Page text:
|An easyJet plane, just sitting on the runway|
I was all set to go to Bristol this weekend – full of enthusiasm for the Bristol Improv Festival, and newly inspired about the material I was about to teach, and to see some UK-based friends, many of whom I hadn’t seen in a while. Plus make a little money and do a little travel. It really was set up rather perfectly.
But it wasn’t just the planning that was well done; I executed my part well – woke up early, got through security at Schiphol about 45 minutes before the flight was due to take off, feeling well rested and caffeinated. Things were looking good. Even when they boarded us onto the plane about 15 minutes late, I wasn’t worried. I should’ve been, but I didn’t know it yet.
The flight I booked was set to land at 10.05, and my workshop was starting at 12.30. The trip from Bristol airport to Bristol is about half an hour, the bus station is a seven minute walk from where the workshops were being held. Fifteen minutes wouldn’t throw my schedule off – I had very wisely put a healthy cushion between me and travel issues.
Then that fifteen minutes became half an hour, then an hour.
Apparently there was a bit of a technical problem with one of the engines. I was torn – when preparing to hurtle through the stratosphere in a massive steel tube there’s no such thing as a ‘bit of a technical problem’ – it’s like pregnancy – you either are or you are not.
So, although I really wanted to get going, I also didn’t want to fly in a plane with technical problems. So I endured the runway repairs with as much equanimity as I could muster. Besides, the workshop I was going to teach was called ‘Taking it Easy’, so it was important for me to be graceful as these delays waylaid me.
But when that hour became two of sitting on the runway I was practically shouting at the pilot: “ROLL THE DICE YOU FUCKING PUSSY! LET’S GOOOOOOOO!”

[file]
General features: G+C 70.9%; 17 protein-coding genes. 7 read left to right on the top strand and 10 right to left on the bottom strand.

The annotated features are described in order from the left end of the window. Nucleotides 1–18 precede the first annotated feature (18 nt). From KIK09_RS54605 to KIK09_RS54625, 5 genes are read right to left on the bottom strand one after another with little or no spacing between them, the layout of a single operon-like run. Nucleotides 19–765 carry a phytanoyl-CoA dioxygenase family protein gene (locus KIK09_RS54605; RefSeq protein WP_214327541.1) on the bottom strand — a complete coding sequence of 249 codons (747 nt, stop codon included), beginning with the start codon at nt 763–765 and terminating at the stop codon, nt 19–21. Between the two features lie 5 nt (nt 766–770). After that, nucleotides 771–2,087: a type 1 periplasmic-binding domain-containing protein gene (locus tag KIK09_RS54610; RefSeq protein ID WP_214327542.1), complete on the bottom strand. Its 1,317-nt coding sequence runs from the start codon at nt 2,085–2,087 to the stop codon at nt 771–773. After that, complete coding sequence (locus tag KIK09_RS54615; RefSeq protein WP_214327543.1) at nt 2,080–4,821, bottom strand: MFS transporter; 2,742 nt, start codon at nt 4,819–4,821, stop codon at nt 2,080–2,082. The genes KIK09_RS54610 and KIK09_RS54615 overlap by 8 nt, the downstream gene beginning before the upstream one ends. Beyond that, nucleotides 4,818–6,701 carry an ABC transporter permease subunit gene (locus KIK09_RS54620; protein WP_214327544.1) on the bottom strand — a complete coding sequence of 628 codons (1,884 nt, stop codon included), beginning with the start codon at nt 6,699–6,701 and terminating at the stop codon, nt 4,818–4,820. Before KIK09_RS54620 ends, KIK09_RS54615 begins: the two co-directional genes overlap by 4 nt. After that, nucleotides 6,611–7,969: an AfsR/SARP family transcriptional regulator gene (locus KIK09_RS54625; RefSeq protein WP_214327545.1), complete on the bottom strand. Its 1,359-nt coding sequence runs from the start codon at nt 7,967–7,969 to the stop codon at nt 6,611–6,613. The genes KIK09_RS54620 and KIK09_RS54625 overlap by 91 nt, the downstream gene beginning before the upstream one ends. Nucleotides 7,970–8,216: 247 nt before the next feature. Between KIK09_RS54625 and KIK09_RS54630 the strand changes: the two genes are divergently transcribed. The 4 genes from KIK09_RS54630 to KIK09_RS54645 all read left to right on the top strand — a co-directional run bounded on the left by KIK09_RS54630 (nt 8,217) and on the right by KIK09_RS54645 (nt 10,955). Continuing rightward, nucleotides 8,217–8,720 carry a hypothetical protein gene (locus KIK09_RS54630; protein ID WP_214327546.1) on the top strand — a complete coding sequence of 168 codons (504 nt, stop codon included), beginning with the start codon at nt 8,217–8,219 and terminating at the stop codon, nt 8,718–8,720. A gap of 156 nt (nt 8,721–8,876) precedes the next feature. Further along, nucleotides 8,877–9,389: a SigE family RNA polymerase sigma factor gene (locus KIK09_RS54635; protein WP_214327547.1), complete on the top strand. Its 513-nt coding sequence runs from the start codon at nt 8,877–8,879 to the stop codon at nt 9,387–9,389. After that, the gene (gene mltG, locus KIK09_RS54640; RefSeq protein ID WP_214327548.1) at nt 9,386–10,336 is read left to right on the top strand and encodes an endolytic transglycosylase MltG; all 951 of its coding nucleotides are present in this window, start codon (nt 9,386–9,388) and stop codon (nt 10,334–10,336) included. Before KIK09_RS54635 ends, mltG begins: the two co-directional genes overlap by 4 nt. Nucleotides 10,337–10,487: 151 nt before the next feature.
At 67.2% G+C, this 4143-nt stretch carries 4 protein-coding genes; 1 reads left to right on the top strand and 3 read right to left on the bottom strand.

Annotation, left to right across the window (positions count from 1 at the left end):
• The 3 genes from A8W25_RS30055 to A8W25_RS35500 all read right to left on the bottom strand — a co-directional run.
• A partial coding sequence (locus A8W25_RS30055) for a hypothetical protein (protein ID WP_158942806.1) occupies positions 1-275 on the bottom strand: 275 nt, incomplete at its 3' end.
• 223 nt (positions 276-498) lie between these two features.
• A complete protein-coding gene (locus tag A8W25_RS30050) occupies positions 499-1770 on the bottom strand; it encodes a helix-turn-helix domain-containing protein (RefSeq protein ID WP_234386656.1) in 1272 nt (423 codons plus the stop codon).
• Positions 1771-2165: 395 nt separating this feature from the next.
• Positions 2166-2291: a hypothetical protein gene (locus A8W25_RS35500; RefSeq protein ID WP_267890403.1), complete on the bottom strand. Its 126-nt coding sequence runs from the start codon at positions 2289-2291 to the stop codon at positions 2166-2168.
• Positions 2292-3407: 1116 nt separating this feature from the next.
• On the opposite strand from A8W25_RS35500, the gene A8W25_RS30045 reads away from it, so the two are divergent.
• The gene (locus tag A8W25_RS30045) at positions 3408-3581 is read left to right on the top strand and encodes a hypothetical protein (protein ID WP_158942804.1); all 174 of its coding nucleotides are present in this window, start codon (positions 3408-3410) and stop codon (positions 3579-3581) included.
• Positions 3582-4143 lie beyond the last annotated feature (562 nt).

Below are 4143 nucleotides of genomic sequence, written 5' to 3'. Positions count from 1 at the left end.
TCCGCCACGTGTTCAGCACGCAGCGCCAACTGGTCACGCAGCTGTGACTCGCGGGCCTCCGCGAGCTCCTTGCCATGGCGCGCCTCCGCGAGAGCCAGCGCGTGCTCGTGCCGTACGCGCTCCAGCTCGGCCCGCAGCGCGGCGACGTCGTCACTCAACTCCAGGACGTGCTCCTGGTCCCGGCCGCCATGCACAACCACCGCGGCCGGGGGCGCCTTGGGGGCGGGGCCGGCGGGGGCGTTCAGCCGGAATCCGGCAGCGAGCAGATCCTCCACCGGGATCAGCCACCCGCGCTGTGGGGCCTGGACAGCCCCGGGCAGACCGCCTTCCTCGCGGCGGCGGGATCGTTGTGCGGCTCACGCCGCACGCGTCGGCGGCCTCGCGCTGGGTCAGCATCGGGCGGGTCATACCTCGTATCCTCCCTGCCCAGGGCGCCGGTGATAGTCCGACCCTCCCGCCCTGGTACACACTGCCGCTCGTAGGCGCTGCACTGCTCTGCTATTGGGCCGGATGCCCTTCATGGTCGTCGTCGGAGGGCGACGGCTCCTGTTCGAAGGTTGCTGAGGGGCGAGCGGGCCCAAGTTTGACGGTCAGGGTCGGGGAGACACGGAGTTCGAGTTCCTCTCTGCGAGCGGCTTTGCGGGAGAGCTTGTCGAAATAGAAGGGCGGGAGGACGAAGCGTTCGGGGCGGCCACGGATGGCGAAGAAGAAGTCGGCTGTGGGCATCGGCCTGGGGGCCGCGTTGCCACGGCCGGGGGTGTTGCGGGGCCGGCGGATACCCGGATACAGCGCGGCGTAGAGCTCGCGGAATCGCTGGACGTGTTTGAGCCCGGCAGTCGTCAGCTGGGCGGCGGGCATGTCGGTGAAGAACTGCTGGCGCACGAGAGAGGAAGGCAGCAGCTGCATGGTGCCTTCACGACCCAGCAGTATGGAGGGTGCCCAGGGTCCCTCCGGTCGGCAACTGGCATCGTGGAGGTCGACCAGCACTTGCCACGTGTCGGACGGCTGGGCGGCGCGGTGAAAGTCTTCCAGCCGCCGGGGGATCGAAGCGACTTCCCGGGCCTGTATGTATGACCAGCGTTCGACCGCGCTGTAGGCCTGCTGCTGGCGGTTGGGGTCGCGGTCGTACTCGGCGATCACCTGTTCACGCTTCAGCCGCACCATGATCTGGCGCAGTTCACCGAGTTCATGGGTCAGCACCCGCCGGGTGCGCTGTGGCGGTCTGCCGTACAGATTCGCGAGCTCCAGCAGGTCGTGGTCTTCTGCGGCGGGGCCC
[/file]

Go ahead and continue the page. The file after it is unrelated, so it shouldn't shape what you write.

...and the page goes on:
Naturally this was in my head. On the outside I was quietly sending frantic texts and emails to the festival organiser, keeping him up to date on my mental arithmetic: well, I should be an hour late, can we start my workshop at 13.30?
No wait, can someone pick me up? We should be leaving any second, so I’ll only be 45 minutes late. All the time I was rocking in my seat.
|It’s really great when planes take-off.|
When they eventually kicked us off the plane, I went from desperate to resigned. And then depressed.
Even the €10 food vouchers they provided us with didn’t help. Their back-up plan was to fly a plane out from Berlin to pick us up and take us to Bristol seemed like it wasn’t going to do much but eat up a lot more time.
But still I maintained some glimmer of hope: I could go and still see the fest, check out the evening shows, see the friends, and maybe do the workshop tomorrow, or something? It seemed like a perfectly reasonable idea to me.
Finally, after about five hours at Schiphol I managed to talk to Andy in Bristol. We agreed that maybe it just wasn’t meant to be this time. Perhaps it should’ve been apparent to me earlier, but I am far too great a rationaliser for that to have sunk in so easily.
Regardless, I’ll be at next year’s fest, and hopefully I can get out to Bristol for a weekend intensive in the meantime.
Comforted by the thought I spent my food vouchers on a very cheap meal and a very expensive coffee and came home.
And my Saturday evening turned out much better than my Saturday morning. Chiara was happy to see me return home much earlier than expected. We had Thai food and watched Mission Impossible: Ghost Protocol.
The stakes for the MI team were higher, but on Saturday morning I knew just how Ethan Hunt felt; sometimes things just aren’t going your way, no matter how well you prepare. Unfortunately, I lacked the tech, expertise, and crack team of highly-trained specialists to help me achieve my mission.
Note: I wrote an email to easyJet requesting a refund. And according to the reply from customer service, it’s already been done.
So I can spend that on my next flight to Bristol.